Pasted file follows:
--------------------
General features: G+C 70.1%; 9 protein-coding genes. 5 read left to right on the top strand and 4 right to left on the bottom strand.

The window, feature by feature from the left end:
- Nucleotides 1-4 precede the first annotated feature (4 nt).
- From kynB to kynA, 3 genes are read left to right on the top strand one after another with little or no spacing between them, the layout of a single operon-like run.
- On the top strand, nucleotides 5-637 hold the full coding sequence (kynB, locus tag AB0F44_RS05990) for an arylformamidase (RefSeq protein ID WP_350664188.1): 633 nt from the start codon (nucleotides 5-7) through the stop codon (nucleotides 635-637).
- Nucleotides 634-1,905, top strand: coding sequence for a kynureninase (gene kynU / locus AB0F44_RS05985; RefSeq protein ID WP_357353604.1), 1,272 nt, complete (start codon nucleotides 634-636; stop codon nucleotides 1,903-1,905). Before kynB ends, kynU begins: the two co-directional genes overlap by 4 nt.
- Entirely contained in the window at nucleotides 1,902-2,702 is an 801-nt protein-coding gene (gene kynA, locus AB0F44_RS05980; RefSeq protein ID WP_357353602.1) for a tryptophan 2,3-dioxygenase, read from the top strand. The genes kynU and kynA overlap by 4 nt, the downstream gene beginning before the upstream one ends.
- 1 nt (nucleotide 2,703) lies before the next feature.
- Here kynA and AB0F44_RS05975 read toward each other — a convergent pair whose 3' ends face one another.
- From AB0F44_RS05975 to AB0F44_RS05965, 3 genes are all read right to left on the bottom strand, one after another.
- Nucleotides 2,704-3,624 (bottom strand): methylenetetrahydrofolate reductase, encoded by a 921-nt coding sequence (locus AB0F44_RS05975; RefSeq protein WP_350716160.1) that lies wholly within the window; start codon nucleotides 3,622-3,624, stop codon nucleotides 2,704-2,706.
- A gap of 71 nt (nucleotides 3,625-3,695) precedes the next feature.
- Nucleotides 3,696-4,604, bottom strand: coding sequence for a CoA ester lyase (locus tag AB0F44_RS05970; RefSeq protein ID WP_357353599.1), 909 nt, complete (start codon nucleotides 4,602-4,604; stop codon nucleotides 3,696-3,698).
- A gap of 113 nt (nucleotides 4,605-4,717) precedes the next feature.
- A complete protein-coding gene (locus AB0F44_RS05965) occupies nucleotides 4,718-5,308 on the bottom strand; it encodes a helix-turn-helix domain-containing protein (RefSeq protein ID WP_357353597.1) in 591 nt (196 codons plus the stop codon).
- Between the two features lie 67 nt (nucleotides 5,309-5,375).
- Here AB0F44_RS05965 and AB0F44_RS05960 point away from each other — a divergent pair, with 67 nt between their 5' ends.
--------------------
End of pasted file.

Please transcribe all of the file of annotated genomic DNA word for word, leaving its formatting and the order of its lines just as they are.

General features: G+C 70.1%; 9 protein-coding genes. 5 read left to right on the top strand and 4 right to left on the bottom strand.

The window, feature by feature from the left end:
- Nucleotides 1-4 precede the first annotated feature (4 nt).
- From kynB to kynA, 3 genes are read left to right on the top strand one after another with little or no spacing between them, the layout of a single operon-like run.
- On the top strand, nucleotides 5-637 hold the full coding sequence (kynB, locus tag AB0F44_RS05990) for an arylformamidase (RefSeq protein ID WP_350664188.1): 633 nt from the start codon (nucleotides 5-7) through the stop codon (nucleotides 635-637).
- Nucleotides 634-1,905, top strand: coding sequence for a kynureninase (gene kynU / locus AB0F44_RS05985; RefSeq protein ID WP_357353604.1), 1,272 nt, complete (start codon nucleotides 634-636; stop codon nucleotides 1,903-1,905). Before kynB ends, kynU begins: the two co-directional genes overlap by 4 nt.
- Entirely contained in the window at nucleotides 1,902-2,702 is an 801-nt protein-coding gene (gene kynA, locus AB0F44_RS05980; RefSeq protein ID WP_357353602.1) for a tryptophan 2,3-dioxygenase, read from the top strand. The genes kynU and kynA overlap by 4 nt, the downstream gene beginning before the upstream one ends.
- 1 nt (nucleotide 2,703) lies before the next feature.
- Here kynA and AB0F44_RS05975 read toward each other — a convergent pair whose 3' ends face one another.
- From AB0F44_RS05975 to AB0F44_RS05965, 3 genes are all read right to left on the bottom strand, one after another.
- Nucleotides 2,704-3,624 (bottom strand): methylenetetrahydrofolate reductase, encoded by a 921-nt coding sequence (locus AB0F44_RS05975; RefSeq protein WP_350716160.1) that lies wholly within the window; start codon nucleotides 3,622-3,624, stop codon nucleotides 2,704-2,706.
- A gap of 71 nt (nucleotides 3,625-3,695) precedes the next feature.
- Nucleotides 3,696-4,604, bottom strand: coding sequence for a CoA ester lyase (locus tag AB0F44_RS05970; RefSeq protein ID WP_357353599.1), 909 nt, complete (start codon nucleotides 4,602-4,604; stop codon nucleotides 3,696-3,698).
- A gap of 113 nt (nucleotides 4,605-4,717) precedes the next feature.
- A complete protein-coding gene (locus AB0F44_RS05965) occupies nucleotides 4,718-5,308 on the bottom strand; it encodes a helix-turn-helix domain-containing protein (RefSeq protein ID WP_357353597.1) in 591 nt (196 codons plus the stop codon).
- Between the two features lie 67 nt (nucleotides 5,309-5,375).
- Here AB0F44_RS05965 and AB0F44_RS05960 point away from each other — a divergent pair, with 67 nt between their 5' ends.